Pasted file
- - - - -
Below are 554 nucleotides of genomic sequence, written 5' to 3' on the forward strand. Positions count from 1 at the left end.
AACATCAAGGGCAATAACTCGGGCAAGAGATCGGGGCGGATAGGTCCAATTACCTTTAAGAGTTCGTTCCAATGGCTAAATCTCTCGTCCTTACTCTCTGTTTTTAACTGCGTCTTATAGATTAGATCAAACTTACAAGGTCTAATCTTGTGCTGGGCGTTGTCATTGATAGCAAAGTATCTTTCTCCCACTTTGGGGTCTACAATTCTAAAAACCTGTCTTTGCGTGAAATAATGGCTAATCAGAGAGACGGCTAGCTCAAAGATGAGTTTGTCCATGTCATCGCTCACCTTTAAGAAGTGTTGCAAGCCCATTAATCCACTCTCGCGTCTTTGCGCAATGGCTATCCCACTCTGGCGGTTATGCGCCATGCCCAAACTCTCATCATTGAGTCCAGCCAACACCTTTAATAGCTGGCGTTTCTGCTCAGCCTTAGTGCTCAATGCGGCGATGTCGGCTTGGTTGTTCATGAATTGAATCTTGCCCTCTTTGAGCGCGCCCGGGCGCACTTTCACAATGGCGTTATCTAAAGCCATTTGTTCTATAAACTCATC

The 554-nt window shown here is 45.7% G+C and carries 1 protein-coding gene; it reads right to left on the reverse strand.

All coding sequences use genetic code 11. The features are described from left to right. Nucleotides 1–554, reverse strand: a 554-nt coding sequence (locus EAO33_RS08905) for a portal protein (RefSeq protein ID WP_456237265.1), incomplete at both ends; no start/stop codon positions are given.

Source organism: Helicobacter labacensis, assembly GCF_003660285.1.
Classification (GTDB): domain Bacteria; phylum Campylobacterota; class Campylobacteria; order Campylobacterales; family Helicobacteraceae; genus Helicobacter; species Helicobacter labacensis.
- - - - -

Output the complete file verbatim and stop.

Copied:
Below are 554 nucleotides of genomic sequence, written 5' to 3' on the forward strand. Positions count from 1 at the left end.
AACATCAAGGGCAATAACTCGGGCAAGAGATCGGGGCGGATAGGTCCAATTACCTTTAAGAGTTCGTTCCAATGGCTAAATCTCTCGTCCTTACTCTCTGTTTTTAACTGCGTCTTATAGATTAGATCAAACTTACAAGGTCTAATCTTGTGCTGGGCGTTGTCATTGATAGCAAAGTATCTTTCTCCCACTTTGGGGTCTACAATTCTAAAAACCTGTCTTTGCGTGAAATAATGGCTAATCAGAGAGACGGCTAGCTCAAAGATGAGTTTGTCCATGTCATCGCTCACCTTTAAGAAGTGTTGCAAGCCCATTAATCCACTCTCGCGTCTTTGCGCAATGGCTATCCCACTCTGGCGGTTATGCGCCATGCCCAAACTCTCATCATTGAGTCCAGCCAACACCTTTAATAGCTGGCGTTTCTGCTCAGCCTTAGTGCTCAATGCGGCGATGTCGGCTTGGTTGTTCATGAATTGAATCTTGCCCTCTTTGAGCGCGCCCGGGCGCACTTTCACAATGGCGTTATCTAAAGCCATTTGTTCTATAAACTCATC

The 554-nt window shown here is 45.7% G+C and carries 1 protein-coding gene; it reads right to left on the reverse strand.

All coding sequences use genetic code 11. The features are described from left to right. Nucleotides 1–554, reverse strand: a 554-nt coding sequence (locus EAO33_RS08905) for a portal protein (RefSeq protein ID WP_456237265.1), incomplete at both ends; no start/stop codon positions are given.

Source organism: Helicobacter labacensis, assembly GCF_003660285.1.
Classification (GTDB): domain Bacteria; phylum Campylobacterota; class Campylobacteria; order Campylobacterales; family Helicobacteraceae; genus Helicobacter; species Helicobacter labacensis.